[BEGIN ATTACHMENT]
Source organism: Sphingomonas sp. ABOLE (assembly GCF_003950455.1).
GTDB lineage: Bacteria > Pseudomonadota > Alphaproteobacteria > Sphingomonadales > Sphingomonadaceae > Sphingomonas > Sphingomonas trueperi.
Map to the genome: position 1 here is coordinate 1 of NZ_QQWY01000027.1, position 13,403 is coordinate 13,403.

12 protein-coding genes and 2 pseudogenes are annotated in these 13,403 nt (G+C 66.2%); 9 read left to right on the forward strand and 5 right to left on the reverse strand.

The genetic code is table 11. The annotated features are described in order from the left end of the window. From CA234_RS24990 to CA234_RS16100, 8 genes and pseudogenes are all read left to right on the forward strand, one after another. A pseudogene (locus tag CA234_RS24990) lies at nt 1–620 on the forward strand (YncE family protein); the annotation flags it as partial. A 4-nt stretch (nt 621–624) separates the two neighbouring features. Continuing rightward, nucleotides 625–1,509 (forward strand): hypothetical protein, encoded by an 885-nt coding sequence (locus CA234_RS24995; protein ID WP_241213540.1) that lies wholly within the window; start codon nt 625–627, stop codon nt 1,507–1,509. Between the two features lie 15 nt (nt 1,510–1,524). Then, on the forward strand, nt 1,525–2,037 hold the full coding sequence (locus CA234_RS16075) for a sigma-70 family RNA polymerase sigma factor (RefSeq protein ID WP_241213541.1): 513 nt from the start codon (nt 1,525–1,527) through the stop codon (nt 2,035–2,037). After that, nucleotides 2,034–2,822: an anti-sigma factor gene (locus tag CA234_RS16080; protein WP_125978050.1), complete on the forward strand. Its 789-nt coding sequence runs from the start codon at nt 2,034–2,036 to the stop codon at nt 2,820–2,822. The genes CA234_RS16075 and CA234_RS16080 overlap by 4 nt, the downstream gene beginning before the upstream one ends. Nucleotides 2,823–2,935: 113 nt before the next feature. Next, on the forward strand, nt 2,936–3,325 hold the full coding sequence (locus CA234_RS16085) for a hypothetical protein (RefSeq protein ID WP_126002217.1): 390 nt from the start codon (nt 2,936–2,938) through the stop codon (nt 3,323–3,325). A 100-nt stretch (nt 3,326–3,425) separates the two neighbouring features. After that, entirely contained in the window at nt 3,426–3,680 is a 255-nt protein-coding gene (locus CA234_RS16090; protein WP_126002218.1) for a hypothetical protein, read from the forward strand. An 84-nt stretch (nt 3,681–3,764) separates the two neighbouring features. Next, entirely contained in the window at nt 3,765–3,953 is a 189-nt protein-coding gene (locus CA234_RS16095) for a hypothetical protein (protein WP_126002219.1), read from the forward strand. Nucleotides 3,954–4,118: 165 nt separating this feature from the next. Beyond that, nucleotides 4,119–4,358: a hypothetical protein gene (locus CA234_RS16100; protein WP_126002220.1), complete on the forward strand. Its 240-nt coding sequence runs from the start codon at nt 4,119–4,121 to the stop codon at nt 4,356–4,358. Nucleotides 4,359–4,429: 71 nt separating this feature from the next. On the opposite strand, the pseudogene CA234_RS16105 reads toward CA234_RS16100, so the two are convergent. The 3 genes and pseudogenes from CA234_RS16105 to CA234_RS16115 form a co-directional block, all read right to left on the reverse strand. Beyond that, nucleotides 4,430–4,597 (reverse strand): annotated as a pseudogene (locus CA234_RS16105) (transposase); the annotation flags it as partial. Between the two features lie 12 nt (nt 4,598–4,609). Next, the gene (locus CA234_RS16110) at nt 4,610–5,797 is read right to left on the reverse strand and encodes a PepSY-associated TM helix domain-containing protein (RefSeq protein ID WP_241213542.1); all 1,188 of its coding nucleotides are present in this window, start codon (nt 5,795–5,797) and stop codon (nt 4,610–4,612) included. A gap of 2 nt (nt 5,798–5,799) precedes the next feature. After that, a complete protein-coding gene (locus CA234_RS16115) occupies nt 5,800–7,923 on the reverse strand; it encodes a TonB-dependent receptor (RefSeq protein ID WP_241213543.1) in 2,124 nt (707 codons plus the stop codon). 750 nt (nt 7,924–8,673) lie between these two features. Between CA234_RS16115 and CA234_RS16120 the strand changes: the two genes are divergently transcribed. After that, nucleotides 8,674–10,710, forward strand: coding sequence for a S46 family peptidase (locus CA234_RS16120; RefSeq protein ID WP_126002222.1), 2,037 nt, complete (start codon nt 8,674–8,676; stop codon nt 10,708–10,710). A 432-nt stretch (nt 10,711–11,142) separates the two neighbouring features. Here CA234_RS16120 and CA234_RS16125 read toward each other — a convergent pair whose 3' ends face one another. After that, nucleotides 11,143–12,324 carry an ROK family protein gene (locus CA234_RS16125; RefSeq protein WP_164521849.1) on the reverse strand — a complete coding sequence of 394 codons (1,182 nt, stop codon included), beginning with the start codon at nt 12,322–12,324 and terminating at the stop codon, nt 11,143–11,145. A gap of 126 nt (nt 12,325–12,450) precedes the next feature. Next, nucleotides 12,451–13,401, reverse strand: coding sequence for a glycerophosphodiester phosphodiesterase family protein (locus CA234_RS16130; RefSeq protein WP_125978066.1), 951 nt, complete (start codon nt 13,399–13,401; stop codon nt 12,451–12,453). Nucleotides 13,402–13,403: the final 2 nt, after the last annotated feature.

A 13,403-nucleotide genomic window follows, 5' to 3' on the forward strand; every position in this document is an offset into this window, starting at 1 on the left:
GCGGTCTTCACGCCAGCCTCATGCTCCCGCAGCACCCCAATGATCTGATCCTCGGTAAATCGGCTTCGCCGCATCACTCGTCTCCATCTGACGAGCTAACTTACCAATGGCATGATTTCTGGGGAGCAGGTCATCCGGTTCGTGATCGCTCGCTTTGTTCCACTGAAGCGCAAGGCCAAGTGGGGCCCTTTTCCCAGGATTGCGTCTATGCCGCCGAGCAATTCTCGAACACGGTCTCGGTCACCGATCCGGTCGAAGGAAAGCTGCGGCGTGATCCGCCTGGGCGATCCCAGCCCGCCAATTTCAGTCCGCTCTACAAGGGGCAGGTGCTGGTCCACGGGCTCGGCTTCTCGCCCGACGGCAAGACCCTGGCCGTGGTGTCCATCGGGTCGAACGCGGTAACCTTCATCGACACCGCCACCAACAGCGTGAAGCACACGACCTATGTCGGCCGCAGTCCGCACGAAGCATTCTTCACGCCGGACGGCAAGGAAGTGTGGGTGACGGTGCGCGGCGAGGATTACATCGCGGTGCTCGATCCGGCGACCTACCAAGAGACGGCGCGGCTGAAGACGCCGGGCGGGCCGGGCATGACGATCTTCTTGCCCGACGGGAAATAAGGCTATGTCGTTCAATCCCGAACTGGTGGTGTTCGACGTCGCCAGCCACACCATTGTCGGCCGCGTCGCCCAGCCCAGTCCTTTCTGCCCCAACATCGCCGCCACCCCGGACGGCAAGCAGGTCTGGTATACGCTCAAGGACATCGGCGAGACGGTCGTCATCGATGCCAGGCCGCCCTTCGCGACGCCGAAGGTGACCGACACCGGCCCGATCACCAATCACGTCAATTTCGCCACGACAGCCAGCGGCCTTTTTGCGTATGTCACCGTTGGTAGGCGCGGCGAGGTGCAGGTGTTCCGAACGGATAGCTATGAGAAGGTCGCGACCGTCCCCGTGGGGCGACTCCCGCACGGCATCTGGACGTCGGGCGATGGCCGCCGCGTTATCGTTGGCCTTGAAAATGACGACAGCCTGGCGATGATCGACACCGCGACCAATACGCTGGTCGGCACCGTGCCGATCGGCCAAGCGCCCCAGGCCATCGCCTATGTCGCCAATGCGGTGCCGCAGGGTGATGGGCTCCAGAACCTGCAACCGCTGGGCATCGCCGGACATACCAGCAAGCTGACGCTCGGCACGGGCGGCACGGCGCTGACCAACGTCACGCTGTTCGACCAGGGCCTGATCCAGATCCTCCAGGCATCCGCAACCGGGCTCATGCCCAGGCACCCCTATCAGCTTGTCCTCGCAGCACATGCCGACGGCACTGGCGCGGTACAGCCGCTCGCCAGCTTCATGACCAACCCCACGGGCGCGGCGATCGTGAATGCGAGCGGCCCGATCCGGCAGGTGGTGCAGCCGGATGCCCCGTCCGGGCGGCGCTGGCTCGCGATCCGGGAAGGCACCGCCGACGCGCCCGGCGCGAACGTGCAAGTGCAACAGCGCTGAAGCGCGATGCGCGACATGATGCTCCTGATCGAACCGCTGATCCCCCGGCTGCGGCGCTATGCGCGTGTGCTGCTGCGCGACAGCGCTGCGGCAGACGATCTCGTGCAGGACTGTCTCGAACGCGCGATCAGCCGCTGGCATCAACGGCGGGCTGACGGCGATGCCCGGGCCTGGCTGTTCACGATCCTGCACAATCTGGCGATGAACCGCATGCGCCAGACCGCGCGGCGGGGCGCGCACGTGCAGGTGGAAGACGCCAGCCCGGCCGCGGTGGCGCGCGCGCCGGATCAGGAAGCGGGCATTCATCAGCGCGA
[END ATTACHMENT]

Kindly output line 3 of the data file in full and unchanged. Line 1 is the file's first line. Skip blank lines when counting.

Map to the genome: position 1 here is coordinate 1 of NZ_QQWY01000027.1, position 13,403 is coordinate 13,403.